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Frequently Asked Questions

What can I do now to see that my wishes are honored in the future?
While you are competent, you can name someone to make medical treatment decisions for you should you ever be unable to make them for yourself. To be certain that the person you name has the legal right to make those decisions, you must fill out a form called either a Durable Power of Attorney for Health Care or Patient Advocate Designation. The person named in the form to make or carry out your decisions about treatment is called a Patient Advocate. You have the right to give your Patient Advocate, your caregivers and your family and friends written or spoken instructions about what medical treatments you want and do not want to receive.

Who can be my patient advocate?
You can choose anyone to be your Patient Advocate as long as the person is at least 18 years old. You can pick a family member or a friend or any other person you trust, but you should make sure that person is willing to serve by signing an acceptance form. It is a good idea to name a second choice, too, just in case the first person is unwilling or unable to act if the time comes.

Where can I get a patient advocate designation form?
Many Illinois hospitals, health maintenance organizations, nursing homes, homes for the aged, hospice and home health care agencies make forms available to people free of charge. Many senior citizens groups, churches and civic groups do, too. You can also get a free form from various members of the state legislature. Many lawyers also prepare Patient Advocate Designations for their clients. The forms are not all alike. You should choose the one which best meets your situation.

Read More How do I sign a patient advocate designation form so that it is valid?
All you have to do is fill in the name of the advocate and sign the form in front of two witnesses. But that is not as simple as it sounds, because under this law, some people cannot be your witnesses.
Your spouse, parents, grandchildren, children, and brothers and sisters, for example, cannot witness your signature. Neither can anyone else who could be your heir or who is named to receive something in your will, or who is an employee of a company that insures your life or health. Finally, the law disqualifies the person you name as your Patient Advocate, your doctors and all employees of the facility or agency providing health care to you from being a witness to your signature. It is easier to make a Patient Advocate Designation before you become a patient or resident of a healthcare facility or agency. Friends or co-workers are often good people to ask to be witnesses, since they see you often and can, if necessary, swear that you acted voluntarily and were of sound mind when you made out the form.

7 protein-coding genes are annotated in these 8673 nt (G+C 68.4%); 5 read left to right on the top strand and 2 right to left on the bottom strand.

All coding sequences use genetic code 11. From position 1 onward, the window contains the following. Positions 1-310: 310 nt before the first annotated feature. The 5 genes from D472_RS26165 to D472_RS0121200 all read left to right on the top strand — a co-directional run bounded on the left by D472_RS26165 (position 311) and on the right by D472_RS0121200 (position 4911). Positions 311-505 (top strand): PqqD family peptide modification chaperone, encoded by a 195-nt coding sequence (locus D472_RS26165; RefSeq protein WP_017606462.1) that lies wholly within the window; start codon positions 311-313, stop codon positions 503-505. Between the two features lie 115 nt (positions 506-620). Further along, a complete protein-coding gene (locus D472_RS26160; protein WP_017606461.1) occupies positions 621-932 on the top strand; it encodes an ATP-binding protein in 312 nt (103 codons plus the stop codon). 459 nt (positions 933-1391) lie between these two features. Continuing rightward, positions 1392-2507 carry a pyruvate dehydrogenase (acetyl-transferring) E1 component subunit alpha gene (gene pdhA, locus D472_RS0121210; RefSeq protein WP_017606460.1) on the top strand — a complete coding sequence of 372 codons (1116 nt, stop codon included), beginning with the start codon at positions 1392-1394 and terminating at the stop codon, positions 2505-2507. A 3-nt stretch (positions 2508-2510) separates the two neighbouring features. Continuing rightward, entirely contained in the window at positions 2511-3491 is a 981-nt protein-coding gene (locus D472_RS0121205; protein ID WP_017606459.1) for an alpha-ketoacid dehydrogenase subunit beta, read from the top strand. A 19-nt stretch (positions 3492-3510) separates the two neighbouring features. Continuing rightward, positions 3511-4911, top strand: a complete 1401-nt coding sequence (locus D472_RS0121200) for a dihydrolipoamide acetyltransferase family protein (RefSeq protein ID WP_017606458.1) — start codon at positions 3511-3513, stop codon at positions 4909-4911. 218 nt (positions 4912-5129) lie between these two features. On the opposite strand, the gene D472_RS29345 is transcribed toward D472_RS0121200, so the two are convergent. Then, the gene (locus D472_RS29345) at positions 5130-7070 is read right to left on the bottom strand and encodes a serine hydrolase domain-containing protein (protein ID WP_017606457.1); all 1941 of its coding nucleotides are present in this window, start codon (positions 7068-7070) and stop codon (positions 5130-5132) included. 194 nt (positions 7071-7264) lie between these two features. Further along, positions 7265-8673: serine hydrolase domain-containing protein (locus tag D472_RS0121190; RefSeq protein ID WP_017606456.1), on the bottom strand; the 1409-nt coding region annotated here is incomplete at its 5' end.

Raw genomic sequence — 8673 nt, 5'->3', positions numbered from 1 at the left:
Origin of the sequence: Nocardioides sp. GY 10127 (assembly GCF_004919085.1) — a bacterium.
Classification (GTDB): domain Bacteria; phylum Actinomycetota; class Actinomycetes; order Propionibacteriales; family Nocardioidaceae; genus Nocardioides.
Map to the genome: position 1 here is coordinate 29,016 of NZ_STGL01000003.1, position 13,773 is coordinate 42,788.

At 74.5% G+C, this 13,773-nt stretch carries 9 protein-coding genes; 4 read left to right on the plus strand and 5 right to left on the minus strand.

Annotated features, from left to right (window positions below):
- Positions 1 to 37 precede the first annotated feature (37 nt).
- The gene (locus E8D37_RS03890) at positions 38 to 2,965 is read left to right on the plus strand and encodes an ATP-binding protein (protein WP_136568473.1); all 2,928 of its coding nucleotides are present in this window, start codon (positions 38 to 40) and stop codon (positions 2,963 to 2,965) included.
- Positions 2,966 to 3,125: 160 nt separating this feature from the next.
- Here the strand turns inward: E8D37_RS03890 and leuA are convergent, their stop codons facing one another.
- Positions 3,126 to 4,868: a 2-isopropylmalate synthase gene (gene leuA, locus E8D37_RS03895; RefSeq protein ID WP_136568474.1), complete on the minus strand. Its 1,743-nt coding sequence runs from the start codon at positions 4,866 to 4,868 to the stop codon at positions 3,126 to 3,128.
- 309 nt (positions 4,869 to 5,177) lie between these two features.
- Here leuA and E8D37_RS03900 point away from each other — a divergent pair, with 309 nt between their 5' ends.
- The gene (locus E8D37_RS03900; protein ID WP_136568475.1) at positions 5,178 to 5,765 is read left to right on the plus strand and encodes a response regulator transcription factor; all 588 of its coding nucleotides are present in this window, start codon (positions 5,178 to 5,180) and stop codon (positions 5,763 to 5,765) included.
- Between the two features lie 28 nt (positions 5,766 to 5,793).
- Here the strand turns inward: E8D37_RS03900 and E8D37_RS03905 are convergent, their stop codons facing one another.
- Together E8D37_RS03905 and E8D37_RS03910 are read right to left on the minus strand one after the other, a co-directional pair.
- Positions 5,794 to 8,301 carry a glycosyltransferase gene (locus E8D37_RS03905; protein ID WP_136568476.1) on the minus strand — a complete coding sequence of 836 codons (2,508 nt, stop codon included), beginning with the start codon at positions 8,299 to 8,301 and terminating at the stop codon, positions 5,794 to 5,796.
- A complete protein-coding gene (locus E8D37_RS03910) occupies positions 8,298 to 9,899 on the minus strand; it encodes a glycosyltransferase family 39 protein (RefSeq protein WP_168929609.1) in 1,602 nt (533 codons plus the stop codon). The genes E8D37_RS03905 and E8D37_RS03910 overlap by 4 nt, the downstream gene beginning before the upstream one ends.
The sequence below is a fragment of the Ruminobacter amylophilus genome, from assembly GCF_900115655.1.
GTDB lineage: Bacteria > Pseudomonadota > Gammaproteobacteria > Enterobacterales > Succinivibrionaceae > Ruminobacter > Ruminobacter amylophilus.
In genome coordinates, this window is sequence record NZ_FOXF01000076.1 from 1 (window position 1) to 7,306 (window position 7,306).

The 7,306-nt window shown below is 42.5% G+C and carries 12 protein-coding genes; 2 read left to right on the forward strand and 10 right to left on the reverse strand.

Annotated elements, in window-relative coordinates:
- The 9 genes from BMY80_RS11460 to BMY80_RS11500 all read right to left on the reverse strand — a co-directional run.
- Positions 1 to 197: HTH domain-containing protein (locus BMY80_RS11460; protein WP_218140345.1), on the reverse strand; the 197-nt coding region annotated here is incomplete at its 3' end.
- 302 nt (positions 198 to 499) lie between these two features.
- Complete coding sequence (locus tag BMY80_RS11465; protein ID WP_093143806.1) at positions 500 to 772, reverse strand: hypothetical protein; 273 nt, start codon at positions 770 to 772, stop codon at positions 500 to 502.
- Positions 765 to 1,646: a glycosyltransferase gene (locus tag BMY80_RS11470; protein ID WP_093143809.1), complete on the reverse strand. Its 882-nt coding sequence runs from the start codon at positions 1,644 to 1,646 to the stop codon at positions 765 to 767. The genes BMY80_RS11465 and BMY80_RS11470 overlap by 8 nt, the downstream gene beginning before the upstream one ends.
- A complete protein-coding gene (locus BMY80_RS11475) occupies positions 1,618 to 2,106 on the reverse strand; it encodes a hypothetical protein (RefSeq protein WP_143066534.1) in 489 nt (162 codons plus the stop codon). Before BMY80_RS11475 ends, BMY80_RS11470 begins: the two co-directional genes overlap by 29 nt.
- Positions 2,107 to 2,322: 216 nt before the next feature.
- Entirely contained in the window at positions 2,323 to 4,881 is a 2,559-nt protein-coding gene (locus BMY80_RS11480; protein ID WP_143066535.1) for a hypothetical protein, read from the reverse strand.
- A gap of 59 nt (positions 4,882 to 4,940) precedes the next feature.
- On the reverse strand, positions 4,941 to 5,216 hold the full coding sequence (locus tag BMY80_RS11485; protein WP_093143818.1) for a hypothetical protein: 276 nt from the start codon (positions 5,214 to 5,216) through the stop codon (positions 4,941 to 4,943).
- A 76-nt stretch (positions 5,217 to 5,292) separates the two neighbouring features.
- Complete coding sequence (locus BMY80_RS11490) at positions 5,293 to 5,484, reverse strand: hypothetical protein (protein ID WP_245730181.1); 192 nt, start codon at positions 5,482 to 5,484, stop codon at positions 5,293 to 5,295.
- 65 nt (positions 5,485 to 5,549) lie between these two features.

Do I have to give my patient advocate private instructions?
No. A Patient Advocate designation can be used just to name your Patient Advocate, the person you want to make decisions for you. Written instructions are generally helpful to everybody involved. Any other instructions you have you can either write down or just tell your Patient Advocate. Either way, the Patient Advocates job is to follow your instructions.

Do I have to make a decision about my future medical treatment?
No. You do not have to fill out a Patient Advocate Designation, and you do not have to tell anybody your wishes about medical treatment. You will still get the medical treatment you choose now, while you are competent. If you become unable to make decisions, but you have made sure that your family and friends know what you would want, they will be able to follow your wishes. Without instructions from you, your family or friends and caregivers may still be able to agree how to proceed. If they do not, however, a court may have to name a guardian to make decisions for you.

If I make decisions now, can I change my mind later?
Yes. You can give new instructions in writing or orally. You can also change your mind about naming a Patient Advocate at all and cancel a Patient Advocate designation at any time. You should review your Patient Advocate Designation or Living Will at least once a year to make sure it still accurately states how you want to be treated and/or names the person you want to make decisions for you.

What else should I think about?
Treatment decisions are difficult. We encourage you to think about them in advance and discuss them with your family, friends, advisors, and caregivers. You can and should ask any healthcare facility about their treatment policies and procedures to be sure you understand them and how they work. Many facilities and agencies have staff available who can answer your questions. Additional materials may be available from your State Representative or Senator.

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